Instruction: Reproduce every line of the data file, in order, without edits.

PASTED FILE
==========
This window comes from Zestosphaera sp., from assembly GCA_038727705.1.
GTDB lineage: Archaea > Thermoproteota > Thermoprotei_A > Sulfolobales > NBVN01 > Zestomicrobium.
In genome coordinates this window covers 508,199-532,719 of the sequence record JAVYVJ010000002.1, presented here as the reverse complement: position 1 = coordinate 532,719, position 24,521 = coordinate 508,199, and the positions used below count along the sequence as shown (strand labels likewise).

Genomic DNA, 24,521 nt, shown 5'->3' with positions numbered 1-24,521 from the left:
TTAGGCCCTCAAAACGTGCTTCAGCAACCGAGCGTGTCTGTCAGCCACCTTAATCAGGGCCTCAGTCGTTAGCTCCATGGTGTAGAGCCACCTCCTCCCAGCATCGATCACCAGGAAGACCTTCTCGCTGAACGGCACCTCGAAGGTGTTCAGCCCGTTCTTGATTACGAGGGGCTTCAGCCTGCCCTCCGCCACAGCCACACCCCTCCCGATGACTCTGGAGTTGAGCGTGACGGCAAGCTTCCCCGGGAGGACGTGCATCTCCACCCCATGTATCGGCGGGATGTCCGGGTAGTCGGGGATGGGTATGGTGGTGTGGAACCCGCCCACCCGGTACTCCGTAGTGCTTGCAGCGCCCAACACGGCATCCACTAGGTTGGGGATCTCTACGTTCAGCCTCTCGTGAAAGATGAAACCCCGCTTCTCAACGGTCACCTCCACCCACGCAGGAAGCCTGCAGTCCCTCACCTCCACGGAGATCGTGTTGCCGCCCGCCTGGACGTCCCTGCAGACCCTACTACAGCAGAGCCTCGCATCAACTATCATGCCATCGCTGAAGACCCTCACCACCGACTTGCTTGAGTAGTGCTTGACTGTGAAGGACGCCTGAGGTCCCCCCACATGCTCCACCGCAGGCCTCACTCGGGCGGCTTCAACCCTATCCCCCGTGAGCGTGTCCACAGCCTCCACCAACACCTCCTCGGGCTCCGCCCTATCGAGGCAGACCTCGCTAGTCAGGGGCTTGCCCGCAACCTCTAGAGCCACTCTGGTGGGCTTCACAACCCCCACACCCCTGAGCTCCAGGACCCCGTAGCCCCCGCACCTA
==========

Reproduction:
This window comes from Zestosphaera sp., from assembly GCA_038727705.1.
GTDB lineage: Archaea > Thermoproteota > Thermoprotei_A > Sulfolobales > NBVN01 > Zestomicrobium.
In genome coordinates this window covers 508,199-532,719 of the sequence record JAVYVJ010000002.1, presented here as the reverse complement: position 1 = coordinate 532,719, position 24,521 = coordinate 508,199, and the positions used below count along the sequence as shown (strand labels likewise).

Genomic DNA, 24,521 nt, shown 5'->3' with positions numbered 1-24,521 from the left:
TTAGGCCCTCAAAACGTGCTTCAGCAACCGAGCGTGTCTGTCAGCCACCTTAATCAGGGCCTCAGTCGTTAGCTCCATGGTGTAGAGCCACCTCCTCCCAGCATCGATCACCAGGAAGACCTTCTCGCTGAACGGCACCTCGAAGGTGTTCAGCCCGTTCTTGATTACGAGGGGCTTCAGCCTGCCCTCCGCCACAGCCACACCCCTCCCGATGACTCTGGAGTTGAGCGTGACGGCAAGCTTCCCCGGGAGGACGTGCATCTCCACCCCATGTATCGGCGGGATGTCCGGGTAGTCGGGGATGGGTATGGTGGTGTGGAACCCGCCCACCCGGTACTCCGTAGTGCTTGCAGCGCCCAACACGGCATCCACTAGGTTGGGGATCTCTACGTTCAGCCTCTCGTGAAAGATGAAACCCCGCTTCTCAACGGTCACCTCCACCCACGCAGGAAGCCTGCAGTCCCTCACCTCCACGGAGATCGTGTTGCCGCCCGCCTGGACGTCCCTGCAGACCCTACTACAGCAGAGCCTCGCATCAACTATCATGCCATCGCTGAAGACCCTCACCACCGACTTGCTTGAGTAGTGCTTGACTGTGAAGGACGCCTGAGGTCCCCCCACATGCTCCACCGCAGGCCTCACTCGGGCGGCTTCAACCCTATCCCCCGTGAGCGTGTCCACAGCCTCCACCAACACCTCCTCGGGCTCCGCCCTATCGAGGCAGACCTCGCTAGTCAGGGGCTTGCCCGCAACCTCTAGAGCCACTCTGGTGGGCTTCACAACCCCCACACCCCTGAGCTCCAGGACCCCGTAGCCCCCGCACCTA